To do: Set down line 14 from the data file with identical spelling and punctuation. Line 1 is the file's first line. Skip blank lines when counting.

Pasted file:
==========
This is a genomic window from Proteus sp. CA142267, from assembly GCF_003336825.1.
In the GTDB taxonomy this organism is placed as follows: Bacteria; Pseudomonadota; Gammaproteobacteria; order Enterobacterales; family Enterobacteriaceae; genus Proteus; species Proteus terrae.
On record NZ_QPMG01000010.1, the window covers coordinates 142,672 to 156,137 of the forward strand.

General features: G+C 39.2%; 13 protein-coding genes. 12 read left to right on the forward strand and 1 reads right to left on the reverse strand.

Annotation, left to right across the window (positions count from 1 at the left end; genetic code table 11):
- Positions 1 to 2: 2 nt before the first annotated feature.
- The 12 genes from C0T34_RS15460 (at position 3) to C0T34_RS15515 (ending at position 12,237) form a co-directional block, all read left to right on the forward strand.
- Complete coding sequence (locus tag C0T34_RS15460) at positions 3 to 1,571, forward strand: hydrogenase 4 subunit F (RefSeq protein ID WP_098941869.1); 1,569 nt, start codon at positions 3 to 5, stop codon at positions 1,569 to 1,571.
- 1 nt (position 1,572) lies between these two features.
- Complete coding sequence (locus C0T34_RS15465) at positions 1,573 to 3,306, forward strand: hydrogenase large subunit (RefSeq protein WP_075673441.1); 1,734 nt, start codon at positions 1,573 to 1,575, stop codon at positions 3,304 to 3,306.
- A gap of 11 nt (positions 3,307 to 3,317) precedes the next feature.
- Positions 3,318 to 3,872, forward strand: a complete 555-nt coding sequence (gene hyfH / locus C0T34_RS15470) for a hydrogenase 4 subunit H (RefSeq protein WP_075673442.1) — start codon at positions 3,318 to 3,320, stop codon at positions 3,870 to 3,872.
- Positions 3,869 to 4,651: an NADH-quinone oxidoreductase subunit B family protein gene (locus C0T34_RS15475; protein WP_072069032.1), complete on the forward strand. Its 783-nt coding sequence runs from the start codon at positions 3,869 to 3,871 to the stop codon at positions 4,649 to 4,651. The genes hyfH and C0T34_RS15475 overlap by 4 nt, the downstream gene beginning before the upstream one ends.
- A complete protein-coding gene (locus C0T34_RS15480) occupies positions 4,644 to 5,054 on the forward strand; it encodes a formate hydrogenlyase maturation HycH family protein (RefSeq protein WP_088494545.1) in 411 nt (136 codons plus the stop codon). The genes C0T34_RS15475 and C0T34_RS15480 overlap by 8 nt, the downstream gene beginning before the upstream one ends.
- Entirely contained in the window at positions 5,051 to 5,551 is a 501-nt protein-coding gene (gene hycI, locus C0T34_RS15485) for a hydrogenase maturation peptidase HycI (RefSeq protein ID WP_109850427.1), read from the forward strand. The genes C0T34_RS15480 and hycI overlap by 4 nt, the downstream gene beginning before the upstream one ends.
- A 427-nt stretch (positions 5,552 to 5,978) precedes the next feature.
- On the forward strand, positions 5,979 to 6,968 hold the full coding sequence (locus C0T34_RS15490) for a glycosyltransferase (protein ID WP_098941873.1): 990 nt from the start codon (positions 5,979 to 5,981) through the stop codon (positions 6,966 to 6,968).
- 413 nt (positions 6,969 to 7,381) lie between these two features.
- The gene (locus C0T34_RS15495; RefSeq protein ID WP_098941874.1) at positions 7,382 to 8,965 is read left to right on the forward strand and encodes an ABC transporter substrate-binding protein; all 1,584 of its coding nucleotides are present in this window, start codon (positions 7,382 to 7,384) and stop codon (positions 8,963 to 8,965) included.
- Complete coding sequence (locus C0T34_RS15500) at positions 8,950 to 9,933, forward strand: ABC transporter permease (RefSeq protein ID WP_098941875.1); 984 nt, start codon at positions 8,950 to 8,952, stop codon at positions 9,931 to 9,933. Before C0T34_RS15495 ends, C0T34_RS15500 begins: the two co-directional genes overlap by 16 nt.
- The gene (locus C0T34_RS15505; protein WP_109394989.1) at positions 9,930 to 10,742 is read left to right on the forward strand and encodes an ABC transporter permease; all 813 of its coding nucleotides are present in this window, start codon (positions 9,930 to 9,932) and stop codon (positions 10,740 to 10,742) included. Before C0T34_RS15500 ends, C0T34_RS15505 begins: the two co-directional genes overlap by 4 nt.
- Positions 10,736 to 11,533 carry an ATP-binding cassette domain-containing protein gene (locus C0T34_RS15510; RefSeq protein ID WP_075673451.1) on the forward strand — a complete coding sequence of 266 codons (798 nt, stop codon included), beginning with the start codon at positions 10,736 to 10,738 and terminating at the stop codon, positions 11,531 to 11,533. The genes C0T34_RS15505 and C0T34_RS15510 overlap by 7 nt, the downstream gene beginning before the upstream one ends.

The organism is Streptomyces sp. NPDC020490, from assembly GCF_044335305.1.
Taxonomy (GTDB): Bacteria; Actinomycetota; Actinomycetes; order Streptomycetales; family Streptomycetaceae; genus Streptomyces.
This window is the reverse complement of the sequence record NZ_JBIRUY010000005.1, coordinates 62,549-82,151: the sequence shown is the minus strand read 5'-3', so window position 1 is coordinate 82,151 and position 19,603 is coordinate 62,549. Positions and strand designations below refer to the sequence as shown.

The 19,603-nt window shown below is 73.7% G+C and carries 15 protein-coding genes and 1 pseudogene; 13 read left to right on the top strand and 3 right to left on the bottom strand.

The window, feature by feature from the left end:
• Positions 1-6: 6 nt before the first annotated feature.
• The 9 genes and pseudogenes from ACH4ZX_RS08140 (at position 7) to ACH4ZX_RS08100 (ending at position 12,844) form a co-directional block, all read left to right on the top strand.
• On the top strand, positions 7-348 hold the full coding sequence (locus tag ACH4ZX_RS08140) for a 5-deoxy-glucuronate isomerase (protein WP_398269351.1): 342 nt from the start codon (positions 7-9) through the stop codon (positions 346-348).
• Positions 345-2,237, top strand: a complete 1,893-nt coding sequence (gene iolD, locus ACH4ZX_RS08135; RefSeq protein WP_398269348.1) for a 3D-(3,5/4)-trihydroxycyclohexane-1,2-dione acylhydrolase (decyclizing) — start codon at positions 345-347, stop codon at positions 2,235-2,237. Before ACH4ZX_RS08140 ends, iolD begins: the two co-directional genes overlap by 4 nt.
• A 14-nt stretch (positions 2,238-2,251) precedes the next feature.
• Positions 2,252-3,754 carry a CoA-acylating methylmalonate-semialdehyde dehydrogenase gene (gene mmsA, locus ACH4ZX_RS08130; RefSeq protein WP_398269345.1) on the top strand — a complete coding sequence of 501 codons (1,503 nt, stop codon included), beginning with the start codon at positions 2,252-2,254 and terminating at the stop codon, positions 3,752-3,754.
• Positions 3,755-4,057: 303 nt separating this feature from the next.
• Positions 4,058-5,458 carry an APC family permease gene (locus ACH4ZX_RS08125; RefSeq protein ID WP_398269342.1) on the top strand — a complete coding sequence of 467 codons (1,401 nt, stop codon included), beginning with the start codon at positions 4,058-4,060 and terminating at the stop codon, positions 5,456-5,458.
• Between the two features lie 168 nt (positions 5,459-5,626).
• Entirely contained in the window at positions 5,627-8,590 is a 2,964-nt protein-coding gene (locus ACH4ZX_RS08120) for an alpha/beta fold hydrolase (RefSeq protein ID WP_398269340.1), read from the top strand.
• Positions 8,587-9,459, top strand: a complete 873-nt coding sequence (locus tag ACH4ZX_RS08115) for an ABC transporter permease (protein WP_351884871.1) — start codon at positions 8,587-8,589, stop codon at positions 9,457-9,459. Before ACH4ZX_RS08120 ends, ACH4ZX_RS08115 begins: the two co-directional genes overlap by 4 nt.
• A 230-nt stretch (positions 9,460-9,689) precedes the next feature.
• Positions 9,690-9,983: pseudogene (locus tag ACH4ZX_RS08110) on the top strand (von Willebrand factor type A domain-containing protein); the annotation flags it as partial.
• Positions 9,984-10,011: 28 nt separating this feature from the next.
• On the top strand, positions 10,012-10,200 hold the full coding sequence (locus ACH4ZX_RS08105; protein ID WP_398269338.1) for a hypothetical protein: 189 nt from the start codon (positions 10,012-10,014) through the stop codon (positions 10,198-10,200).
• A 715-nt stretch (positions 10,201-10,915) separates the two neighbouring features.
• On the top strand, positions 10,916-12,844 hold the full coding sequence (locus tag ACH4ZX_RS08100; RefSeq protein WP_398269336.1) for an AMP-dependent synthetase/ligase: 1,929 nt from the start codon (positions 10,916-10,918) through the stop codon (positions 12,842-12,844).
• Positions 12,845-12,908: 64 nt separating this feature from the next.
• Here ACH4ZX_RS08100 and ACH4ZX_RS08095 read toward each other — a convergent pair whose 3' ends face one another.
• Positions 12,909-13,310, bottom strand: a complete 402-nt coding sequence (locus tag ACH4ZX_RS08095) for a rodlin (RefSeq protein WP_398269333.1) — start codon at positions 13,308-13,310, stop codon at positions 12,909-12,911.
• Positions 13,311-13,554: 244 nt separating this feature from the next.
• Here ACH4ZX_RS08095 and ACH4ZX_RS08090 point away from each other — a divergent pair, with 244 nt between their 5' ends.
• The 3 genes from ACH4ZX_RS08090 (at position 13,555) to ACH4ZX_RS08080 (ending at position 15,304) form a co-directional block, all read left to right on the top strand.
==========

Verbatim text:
- A complete protein-coding gene (locus C0T34_RS15480) occupies positions 4,644 to 5,054 on the forward strand; it encodes a formate hydrogenlyase maturation HycH family protein (RefSeq protein WP_088494545.1) in 411 nt (136 codons plus the stop codon). The genes C0T34_RS15475 and C0T34_RS15480 overlap by 8 nt, the downstream gene beginning before the upstream one ends.